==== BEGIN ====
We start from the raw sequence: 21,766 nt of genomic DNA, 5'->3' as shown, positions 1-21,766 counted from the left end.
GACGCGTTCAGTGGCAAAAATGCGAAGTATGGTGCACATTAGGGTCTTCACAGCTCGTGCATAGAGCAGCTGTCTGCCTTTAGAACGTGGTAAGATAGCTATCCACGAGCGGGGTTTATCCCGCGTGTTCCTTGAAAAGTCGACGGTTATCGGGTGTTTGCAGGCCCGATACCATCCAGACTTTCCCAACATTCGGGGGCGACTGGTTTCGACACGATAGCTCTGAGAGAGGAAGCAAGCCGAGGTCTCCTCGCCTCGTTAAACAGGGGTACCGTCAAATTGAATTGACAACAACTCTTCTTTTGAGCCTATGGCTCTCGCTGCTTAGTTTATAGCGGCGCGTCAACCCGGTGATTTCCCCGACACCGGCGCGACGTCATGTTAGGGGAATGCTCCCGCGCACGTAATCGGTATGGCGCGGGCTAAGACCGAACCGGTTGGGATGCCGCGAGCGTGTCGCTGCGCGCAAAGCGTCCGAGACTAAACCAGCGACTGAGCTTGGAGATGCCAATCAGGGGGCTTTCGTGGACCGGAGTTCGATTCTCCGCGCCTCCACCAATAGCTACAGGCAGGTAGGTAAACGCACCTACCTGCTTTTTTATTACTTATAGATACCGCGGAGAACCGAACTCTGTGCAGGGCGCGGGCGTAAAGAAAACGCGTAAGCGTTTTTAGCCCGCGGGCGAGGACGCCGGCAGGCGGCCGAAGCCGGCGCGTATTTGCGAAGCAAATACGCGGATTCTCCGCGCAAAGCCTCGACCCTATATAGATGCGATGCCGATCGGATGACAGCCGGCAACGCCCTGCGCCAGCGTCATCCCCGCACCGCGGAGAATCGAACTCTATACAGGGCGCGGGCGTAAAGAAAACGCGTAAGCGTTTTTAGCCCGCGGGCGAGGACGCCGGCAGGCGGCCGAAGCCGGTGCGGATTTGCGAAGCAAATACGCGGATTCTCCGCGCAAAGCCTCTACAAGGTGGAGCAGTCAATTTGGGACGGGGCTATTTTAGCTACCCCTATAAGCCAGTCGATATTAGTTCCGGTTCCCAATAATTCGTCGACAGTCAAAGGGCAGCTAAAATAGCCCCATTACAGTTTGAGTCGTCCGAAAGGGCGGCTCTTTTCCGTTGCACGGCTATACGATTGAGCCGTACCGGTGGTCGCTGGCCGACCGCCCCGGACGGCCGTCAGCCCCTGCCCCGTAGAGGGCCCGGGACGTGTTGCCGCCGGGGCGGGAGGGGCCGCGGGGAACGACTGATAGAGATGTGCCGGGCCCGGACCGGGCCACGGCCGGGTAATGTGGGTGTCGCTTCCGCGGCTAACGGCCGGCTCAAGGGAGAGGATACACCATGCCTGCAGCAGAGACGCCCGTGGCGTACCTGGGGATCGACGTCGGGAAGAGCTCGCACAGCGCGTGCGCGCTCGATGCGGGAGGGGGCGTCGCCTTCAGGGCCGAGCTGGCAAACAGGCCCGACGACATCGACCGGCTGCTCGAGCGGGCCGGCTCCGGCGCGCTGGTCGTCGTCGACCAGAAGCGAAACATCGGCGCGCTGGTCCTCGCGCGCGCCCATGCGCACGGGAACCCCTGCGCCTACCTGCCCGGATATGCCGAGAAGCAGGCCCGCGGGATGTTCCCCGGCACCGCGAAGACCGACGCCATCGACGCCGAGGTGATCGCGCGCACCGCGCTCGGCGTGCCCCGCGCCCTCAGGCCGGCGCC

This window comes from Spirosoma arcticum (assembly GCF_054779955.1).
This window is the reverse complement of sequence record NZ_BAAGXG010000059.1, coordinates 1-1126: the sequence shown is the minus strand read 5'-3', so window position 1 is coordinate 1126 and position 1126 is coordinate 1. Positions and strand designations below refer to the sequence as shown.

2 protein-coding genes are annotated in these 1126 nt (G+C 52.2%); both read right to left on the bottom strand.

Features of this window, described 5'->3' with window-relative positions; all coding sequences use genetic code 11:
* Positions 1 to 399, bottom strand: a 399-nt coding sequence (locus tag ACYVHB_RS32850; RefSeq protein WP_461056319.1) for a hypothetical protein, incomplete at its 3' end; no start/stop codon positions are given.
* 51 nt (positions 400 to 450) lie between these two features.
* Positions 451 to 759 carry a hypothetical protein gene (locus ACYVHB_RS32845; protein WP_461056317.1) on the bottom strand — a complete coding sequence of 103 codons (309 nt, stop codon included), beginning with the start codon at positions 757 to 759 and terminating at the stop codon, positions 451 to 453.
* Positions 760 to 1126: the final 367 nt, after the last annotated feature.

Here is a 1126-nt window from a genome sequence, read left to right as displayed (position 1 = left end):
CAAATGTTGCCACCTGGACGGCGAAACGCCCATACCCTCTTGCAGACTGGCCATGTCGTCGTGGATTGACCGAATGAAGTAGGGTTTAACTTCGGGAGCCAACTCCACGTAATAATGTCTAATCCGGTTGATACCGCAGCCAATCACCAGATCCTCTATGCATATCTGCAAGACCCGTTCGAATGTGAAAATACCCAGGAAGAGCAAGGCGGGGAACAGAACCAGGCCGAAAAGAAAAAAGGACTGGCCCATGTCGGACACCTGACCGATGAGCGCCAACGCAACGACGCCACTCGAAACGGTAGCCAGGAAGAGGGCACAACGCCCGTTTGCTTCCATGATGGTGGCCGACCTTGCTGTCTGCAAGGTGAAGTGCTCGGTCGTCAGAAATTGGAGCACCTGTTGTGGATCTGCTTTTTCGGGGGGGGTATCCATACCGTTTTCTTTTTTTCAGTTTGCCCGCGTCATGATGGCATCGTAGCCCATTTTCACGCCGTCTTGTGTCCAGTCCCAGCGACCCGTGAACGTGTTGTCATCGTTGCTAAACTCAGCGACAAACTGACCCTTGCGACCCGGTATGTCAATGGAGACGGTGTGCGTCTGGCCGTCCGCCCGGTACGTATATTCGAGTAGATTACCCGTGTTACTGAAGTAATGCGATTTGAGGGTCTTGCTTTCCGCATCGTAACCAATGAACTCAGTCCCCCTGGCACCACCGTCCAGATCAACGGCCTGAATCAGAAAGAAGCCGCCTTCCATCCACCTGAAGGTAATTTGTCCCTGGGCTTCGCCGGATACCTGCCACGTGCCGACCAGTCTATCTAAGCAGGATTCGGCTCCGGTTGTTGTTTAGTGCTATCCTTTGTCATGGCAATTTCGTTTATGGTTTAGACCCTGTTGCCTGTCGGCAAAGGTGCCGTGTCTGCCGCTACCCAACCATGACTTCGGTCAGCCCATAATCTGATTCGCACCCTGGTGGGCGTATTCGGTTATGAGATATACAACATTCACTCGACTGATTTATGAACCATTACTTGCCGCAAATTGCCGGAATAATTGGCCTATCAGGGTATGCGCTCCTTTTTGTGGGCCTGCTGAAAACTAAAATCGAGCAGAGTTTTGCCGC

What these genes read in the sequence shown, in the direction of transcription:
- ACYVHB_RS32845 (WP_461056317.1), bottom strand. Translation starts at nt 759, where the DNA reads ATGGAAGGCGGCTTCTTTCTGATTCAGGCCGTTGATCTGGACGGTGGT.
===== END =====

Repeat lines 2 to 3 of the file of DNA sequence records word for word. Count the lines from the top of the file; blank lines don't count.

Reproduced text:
GACGCGTTCAGTGGCAAAAATGCGAAGTATGGTGCACATTAGGGTCTTCACAGCTCGTGCATAGAGCAGCTGTCTGCCTTTAGAACGTGGTAAGATAGCTATCCACGAGCGGGGTTTATCCCGCGTGTTCCTTGAAAAGTCGACGGTTATCGGGTGTTTGCAGGCCCGATACCATCCAGACTTTCCCAACATTCGGGGGCGACTGGTTTCGACACGATAGCTCTGAGAGAGGAAGCAAGCCGAGGTCTCCTCGCCTCGTTAAACAGGGGTACCGTCAAATTGAATTGACAACAACTCTTCTTTTGAGCCTATGGCTCTCGCTGCTTAGTTTATAGCGGCGCGTCAACCCGGTGATTTCCCCGACACCGGCGCGACGTCATGTTAGGGGAATGCTCCCGCGCACGTAATCGGTATGGCGCGGGCTAAGACCGAACCGGTTGGGATGCCGCGAGCGTGTCGCTGCGCGCAAAGCGTCCGAGACTAAACCAGCGACTGAGCTTGGAGATGCCAATCAGGGGGCTTTCGTGGACCGGAGTTCGATTCTCCGCGCCTCCACCAATAGCTACAGGCAGGTAGGTAAACGCACCTACCTGCTTTTTTATTACTTATAGATACCGCGGAGAACCGAACTCTGTGCAGGGCGCGGGCGTAAAGAAAACGCGTAAGCGTTTTTAGCCCGCGGGCGAGGACGCCGGCAGGCGGCCGAAGCCGGCGCGTATTTGCGAAGCAAATACGCGGATTCTCCGCGCAAAGCCTCGACCCTATATAGATGCGATGCCGATCGGATGACAGCCGGCAACGCCCTGCGCCAGCGTCATCCCCGCACCGCGGAGAATCGAACTCTATACAGGGCGCGGGCGTAAAGAAAACGCGTAAGCGTTTTTAGCCCGCGGGCGAGGACGCCGGCAGGCGGCCGAAGCCGGTGCGGATTTGCGAAGCAAATACGCGGATTCTCCGCGCAAAGCCTCTACAAGGTGGAGCAGTCAATTTGGGACGGGGCTATTTTAGCTACCCCTATAAGCCAGTCGATATTAGTTCCGGTTCCCAATAATTCGTCGACAGTCAAAGGGCAGCTAAAATAGCCCCATTACAGTTTGAGTCGTCCGAAAGGGCGGCTCTTTTCCGTTGCACGGCTATACGATTGAGCCGTACCGGTGGTCGCTGGCCGACCGCCCCGGACGGCCGTCAGCCCCTGCCCCGTAGAGGGCCCGGGACGTGTTGCCGCCGGGGCGGGAGGGGCCGCGGGGAACGACTGATAGAGATGTGCCGGGCCCGGACCGGGCCACGGCCGGGTAATGTGGGTGTCGCTTCCGCGGCTAACGGCCGGCTCAAGGGAGAGGATACACCATGCCTGCAGCAGAGACGCCCGTGGCGTACCTGGGGATCGACGTCGGGAAGAGCTCGCACAGCGCGTGCGCGCTCGATGCGGGAGGGGGCGTCGCCTTCAGGGCCGAGCTGGCAAACAGGCCCGACGACATCGACCGGCTGCTCGAGCGGGCCGGCTCCGGCGCGCTGGTCGTCGTCGACCAGAAGCGAAACATCGGCGCGCTGGTCCTCGCGCGCGCCCATGCGCACGGGAACCCCTGCGCCTACCTGCCCGGATATGCCGAGAAGCAGGCCCGCGGGATGTTCCCCGGCACCGCGAAGACCGACGCCATCGACGCCGAGGTGATCGCGCGCACCGCGCTCGGCGTGCCCCGCGCCCTCAGGCCGGCGCC

This window comes from Spirosoma arcticum (assembly GCF_054779955.1).